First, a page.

Essay Exchange Unit
Response to Essays
- Grade level: High School
- Subject Area: Social Studies and Language Arts
Lesson 4: Response to Essays. Students receive and read
electronic reviews of their essays. Responses from reviewers will be used as basis for
class discussions and further research. Duration: 2 weeks.
- Have their ideas challenged by the publication of their projects on the Web.
- Engage in discussions differing historical perspectives.
- Gain experience making presentations.
Materials and Resources Needed
In developing our lessons and activities, we made some
assumptions about the hardware
and software that would be available in the classroom for teachers who visit the
LETSNet Website. We assume that teachers using our Internet-based lessons or activities
have a computer
(PC or Macintosh) with the necessary hardware components (mouse, keyboard, and monitor)
as well as software (operating system, TCP/IP software, networking or dial-up
software, e-mail and a World Wide Web client program, preferably Netscape, but perhaps
Mosaic or Lynx). In the section below, we specify any "special" hardware or
requirements for a lesson or activity - over and above those described above - as
well as our sense of the Internet access required to do the activity.
Special hardware requirements: None.
Special software requirements: Word processing software and an html editor.
Internet access: Medium-speed (28,000 BPS via modem),
or High-speed (greater than 1 MBPS via network) connection.
- Students write and submit their final drafts.
- Translate student essays into html format. You may choose to have each group learn
how to do the conversion, have student volunteers work with you to translate the student
essays into html format, or do it yourself. For more information on how to do such
translations, you may want to visit some of the sites listed below.
- Notify e-mail discussion lists and correspondents about the project. See the list
of potential sites below.
- Students read the responses to their essays. You may choose to have them read them
on-line or to down-load the messages and print them off for individuals or the whole
class to read. You may also use overheads of the responses, or an LCD panel or monitor,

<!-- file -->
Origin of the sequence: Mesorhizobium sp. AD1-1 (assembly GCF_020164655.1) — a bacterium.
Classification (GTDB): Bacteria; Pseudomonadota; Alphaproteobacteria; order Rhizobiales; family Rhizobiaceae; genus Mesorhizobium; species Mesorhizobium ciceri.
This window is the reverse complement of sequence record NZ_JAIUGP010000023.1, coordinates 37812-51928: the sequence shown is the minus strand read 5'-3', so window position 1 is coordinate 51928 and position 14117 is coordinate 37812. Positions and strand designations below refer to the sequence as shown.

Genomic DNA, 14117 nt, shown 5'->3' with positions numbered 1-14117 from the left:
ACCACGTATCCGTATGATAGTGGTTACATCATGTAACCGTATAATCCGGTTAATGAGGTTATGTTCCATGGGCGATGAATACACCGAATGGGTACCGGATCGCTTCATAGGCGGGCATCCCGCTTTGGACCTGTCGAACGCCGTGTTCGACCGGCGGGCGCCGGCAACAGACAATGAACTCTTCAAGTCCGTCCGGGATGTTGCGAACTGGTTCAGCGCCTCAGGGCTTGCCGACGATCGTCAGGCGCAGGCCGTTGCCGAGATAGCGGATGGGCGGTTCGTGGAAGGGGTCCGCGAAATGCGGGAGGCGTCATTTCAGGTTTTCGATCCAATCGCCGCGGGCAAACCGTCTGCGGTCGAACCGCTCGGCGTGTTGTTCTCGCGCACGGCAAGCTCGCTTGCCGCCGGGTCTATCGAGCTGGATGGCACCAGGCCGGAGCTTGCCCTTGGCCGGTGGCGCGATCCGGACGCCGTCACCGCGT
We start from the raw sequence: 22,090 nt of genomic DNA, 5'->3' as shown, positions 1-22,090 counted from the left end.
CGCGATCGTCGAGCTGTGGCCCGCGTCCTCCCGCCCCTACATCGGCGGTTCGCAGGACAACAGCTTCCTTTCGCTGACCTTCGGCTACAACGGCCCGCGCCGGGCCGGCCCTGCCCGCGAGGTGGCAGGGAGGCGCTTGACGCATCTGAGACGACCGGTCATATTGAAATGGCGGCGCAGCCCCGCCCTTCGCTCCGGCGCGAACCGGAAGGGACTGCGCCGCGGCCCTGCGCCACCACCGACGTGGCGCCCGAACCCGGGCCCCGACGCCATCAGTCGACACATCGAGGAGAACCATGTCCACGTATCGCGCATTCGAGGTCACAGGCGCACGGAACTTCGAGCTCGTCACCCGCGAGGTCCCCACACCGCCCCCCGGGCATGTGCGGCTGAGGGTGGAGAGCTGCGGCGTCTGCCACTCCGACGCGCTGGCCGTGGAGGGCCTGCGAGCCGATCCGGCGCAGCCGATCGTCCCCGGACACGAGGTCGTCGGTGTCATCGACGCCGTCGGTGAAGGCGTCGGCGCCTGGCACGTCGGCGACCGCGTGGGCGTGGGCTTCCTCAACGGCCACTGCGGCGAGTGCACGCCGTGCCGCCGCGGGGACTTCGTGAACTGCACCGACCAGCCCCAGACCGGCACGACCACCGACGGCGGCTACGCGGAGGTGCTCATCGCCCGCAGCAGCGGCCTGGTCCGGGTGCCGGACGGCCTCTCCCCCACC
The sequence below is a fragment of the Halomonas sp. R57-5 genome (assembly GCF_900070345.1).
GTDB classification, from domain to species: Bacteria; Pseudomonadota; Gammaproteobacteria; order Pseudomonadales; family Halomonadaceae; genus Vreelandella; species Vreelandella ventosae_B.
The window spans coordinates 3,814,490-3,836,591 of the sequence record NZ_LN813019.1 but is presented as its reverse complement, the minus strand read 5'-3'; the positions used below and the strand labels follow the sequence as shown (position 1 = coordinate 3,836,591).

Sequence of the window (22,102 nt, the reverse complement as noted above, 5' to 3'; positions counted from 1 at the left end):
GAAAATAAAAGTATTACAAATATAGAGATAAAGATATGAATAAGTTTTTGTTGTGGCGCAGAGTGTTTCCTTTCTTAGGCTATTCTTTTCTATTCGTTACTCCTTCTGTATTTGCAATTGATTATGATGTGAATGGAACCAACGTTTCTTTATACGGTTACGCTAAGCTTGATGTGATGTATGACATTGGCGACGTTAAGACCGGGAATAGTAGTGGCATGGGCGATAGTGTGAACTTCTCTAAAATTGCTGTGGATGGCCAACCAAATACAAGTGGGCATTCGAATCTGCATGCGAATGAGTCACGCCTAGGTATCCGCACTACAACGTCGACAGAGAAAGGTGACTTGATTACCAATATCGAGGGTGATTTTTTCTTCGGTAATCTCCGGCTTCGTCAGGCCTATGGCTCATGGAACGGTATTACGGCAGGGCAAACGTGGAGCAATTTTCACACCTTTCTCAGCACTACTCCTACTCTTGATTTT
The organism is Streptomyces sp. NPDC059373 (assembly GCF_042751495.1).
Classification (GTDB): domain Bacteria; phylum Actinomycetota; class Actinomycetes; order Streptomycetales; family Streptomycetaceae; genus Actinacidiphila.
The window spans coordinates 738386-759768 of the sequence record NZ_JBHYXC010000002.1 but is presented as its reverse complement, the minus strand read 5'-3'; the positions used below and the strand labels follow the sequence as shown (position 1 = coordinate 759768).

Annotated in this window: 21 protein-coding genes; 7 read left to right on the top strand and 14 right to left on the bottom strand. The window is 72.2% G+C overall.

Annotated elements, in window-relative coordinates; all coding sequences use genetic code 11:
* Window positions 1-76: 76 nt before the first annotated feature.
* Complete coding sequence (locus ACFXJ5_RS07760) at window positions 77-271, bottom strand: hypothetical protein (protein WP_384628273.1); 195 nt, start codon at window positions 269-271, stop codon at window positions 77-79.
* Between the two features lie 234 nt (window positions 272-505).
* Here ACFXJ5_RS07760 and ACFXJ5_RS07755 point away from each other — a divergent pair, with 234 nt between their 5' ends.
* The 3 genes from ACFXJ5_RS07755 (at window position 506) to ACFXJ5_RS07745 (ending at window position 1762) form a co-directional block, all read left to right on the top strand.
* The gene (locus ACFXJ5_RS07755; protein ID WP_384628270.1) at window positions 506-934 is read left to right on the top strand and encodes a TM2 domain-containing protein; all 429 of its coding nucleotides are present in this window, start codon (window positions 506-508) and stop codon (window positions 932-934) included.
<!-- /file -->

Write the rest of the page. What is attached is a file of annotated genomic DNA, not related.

to share the reviews with the entire class. Ask the cooperative groups to discuss the
feedback that they received on their essays and make a presentation of what they learned
from the feedback. The responses to the essays serve as the basis for class discussion
and further research.
The following are a brief list of some sites where you might submit a notification about
social science related essay exchange projects.
- Intercultural E-mail Classroom
St. Olaf College site lists a number of places where you can join e-mail
discussion lists to connect with classrooms around the United States and
- Humanities Net e-mail discussion list on hypermedia
Send e-mail to this address to join a discussion list moderated by a
history professor interested in integrating computers and multimedia.
- Humanities Net e-mail discussion list for history teachers
Send e-mail to this address to particatipate in H-Teach. H-Teach is a list
dedicated to teaching history on the
- Humanities Net e-mail discussion list for Teaching Social
Studies in Secondary Schools
Send e-mail to this list to participate in discussions on secondary social studies.
This e-mail discussion list is a general
education list that led the way in educational e-mail discussions.
- Edweb Discussion List
An e-mail discussion list run by Andy Carvin, based at Edweb.
The following sites are places you can go to learn about making HTML documents.
- Setting Up A Web Site ForYour School: An On-line Presentation
A site developed by George Cassutto which explains terminology and outlines steps you
can take to establish your own web site.
Guide to HTML
A good place to start learning about html.
The sections on technology and information offer help on issues such as setting up a
server, getting started with e-mail and other Internet needs.
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